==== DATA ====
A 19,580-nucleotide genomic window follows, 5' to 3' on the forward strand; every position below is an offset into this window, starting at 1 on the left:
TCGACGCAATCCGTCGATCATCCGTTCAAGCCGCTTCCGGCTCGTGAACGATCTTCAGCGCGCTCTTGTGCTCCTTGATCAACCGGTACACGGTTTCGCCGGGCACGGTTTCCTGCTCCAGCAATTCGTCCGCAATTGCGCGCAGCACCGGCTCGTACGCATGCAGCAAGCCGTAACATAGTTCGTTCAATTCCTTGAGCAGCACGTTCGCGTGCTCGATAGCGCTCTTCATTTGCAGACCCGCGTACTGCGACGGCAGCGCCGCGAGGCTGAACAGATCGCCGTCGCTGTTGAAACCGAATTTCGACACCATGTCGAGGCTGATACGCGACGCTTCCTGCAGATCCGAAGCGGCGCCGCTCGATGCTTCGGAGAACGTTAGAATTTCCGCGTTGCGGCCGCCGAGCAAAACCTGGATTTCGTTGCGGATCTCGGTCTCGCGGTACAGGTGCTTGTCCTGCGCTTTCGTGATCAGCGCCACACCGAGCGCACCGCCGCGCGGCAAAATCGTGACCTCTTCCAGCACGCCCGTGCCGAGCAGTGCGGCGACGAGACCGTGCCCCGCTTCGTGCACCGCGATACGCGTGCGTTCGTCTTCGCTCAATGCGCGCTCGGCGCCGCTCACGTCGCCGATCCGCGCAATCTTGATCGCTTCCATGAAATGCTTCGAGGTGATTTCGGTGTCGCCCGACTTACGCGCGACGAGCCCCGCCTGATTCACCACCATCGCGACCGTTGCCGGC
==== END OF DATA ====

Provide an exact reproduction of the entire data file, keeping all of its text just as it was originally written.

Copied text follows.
A 19,580-nucleotide genomic window follows, 5' to 3' on the forward strand; every position below is an offset into this window, starting at 1 on the left:
TCGACGCAATCCGTCGATCATCCGTTCAAGCCGCTTCCGGCTCGTGAACGATCTTCAGCGCGCTCTTGTGCTCCTTGATCAACCGGTACACGGTTTCGCCGGGCACGGTTTCCTGCTCCAGCAATTCGTCCGCAATTGCGCGCAGCACCGGCTCGTACGCATGCAGCAAGCCGTAACATAGTTCGTTCAATTCCTTGAGCAGCACGTTCGCGTGCTCGATAGCGCTCTTCATTTGCAGACCCGCGTACTGCGACGGCAGCGCCGCGAGGCTGAACAGATCGCCGTCGCTGTTGAAACCGAATTTCGACACCATGTCGAGGCTGATACGCGACGCTTCCTGCAGATCCGAAGCGGCGCCGCTCGATGCTTCGGAGAACGTTAGAATTTCCGCGTTGCGGCCGCCGAGCAAAACCTGGATTTCGTTGCGGATCTCGGTCTCGCGGTACAGGTGCTTGTCCTGCGCTTTCGTGATCAGCGCCACACCGAGCGCACCGCCGCGCGGCAAAATCGTGACCTCTTCCAGCACGCCCGTGCCGAGCAGTGCGGCGACGAGACCGTGCCCCGCTTCGTGCACCGCGATACGCGTGCGTTCGTCTTCGCTCAATGCGCGCTCGGCGCCGCTCACGTCGCCGATCCGCGCAATCTTGATCGCTTCCATGAAATGCTTCGAGGTGATTTCGGTGTCGCCCGACTTACGCGCGACGAGCCCCGCCTGATTCACCACCATCGCGACCGTTGCCGGC